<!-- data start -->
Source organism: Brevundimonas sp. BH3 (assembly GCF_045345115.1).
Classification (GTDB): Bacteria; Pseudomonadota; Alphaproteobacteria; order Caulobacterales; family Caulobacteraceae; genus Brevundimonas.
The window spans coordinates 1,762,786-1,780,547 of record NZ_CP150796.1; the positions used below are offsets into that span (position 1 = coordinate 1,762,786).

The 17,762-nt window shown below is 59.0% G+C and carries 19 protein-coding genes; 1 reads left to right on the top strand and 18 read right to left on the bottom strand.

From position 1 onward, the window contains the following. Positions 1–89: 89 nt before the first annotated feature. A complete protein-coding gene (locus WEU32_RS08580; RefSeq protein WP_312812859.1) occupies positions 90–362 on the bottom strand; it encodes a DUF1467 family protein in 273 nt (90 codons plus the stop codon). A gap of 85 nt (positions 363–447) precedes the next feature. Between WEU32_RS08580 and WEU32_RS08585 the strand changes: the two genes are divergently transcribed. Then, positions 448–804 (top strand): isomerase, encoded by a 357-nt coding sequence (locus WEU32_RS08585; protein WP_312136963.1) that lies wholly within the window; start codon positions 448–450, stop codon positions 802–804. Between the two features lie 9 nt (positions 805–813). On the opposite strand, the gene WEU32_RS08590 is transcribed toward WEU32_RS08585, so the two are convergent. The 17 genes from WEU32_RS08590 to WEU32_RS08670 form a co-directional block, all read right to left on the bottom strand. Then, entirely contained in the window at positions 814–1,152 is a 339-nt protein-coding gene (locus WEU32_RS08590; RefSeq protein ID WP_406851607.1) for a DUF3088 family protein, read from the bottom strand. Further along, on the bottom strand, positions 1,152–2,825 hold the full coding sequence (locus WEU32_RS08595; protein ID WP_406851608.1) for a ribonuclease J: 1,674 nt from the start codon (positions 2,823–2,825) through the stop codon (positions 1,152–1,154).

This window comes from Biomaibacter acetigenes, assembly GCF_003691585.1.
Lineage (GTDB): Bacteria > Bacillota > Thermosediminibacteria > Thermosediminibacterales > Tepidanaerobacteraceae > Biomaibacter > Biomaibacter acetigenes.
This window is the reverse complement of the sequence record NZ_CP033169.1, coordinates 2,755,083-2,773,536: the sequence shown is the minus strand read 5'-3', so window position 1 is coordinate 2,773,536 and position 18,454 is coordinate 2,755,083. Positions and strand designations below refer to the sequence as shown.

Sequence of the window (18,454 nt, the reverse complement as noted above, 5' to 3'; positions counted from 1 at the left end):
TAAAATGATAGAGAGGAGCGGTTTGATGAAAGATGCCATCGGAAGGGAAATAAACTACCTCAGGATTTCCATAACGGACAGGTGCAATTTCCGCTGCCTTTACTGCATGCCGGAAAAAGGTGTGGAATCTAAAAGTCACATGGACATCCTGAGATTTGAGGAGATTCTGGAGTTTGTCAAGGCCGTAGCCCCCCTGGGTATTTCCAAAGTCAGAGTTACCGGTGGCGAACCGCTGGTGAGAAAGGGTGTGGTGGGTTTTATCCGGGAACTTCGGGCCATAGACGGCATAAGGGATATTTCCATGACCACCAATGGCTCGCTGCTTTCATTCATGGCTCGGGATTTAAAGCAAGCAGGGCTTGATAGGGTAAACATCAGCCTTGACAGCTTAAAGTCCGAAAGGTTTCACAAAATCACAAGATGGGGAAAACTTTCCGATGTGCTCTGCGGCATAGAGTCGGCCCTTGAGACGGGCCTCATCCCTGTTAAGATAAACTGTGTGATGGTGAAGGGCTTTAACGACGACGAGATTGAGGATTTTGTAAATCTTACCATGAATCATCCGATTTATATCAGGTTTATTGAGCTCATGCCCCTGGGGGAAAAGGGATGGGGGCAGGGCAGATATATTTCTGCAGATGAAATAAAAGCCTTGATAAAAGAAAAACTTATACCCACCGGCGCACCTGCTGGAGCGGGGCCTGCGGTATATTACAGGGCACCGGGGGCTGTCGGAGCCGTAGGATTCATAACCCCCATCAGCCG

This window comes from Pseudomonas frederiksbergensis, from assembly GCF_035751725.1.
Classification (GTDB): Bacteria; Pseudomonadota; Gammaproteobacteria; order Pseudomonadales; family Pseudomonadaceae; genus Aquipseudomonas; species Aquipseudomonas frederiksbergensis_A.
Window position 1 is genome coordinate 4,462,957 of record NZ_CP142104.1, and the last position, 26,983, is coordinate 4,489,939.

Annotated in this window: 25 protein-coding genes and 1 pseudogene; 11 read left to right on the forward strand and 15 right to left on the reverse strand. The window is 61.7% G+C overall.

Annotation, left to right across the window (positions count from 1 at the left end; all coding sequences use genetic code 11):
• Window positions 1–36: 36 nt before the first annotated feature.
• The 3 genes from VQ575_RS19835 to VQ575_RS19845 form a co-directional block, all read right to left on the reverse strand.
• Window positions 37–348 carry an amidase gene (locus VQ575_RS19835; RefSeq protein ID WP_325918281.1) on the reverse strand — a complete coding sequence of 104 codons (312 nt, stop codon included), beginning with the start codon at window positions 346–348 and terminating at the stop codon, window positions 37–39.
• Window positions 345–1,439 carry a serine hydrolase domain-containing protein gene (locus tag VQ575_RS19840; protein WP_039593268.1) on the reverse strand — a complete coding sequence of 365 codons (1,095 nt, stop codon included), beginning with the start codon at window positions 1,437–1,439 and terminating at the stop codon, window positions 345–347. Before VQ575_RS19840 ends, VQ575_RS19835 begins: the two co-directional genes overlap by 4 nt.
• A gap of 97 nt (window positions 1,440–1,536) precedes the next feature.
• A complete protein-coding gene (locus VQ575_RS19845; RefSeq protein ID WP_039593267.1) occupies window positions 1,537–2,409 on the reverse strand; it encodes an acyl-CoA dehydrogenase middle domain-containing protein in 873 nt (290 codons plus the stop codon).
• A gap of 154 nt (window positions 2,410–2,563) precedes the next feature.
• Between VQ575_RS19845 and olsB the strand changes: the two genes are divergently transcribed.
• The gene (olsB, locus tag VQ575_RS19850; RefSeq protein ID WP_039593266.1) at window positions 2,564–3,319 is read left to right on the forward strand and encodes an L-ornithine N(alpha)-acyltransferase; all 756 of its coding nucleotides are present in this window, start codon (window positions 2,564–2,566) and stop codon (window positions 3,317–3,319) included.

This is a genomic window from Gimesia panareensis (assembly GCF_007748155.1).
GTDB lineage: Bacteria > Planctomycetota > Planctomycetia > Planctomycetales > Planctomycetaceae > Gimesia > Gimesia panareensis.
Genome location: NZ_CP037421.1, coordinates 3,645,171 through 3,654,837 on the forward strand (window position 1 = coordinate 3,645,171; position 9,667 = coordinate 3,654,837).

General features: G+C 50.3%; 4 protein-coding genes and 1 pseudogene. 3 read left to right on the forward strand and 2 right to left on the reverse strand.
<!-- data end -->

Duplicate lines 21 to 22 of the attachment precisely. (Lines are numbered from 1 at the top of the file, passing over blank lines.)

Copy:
• A complete protein-coding gene (locus VQ575_RS19845; RefSeq protein ID WP_039593267.1) occupies window positions 1,537–2,409 on the reverse strand; it encodes an acyl-CoA dehydrogenase middle domain-containing protein in 873 nt (290 codons plus the stop codon).
• A gap of 154 nt (window positions 2,410–2,563) precedes the next feature.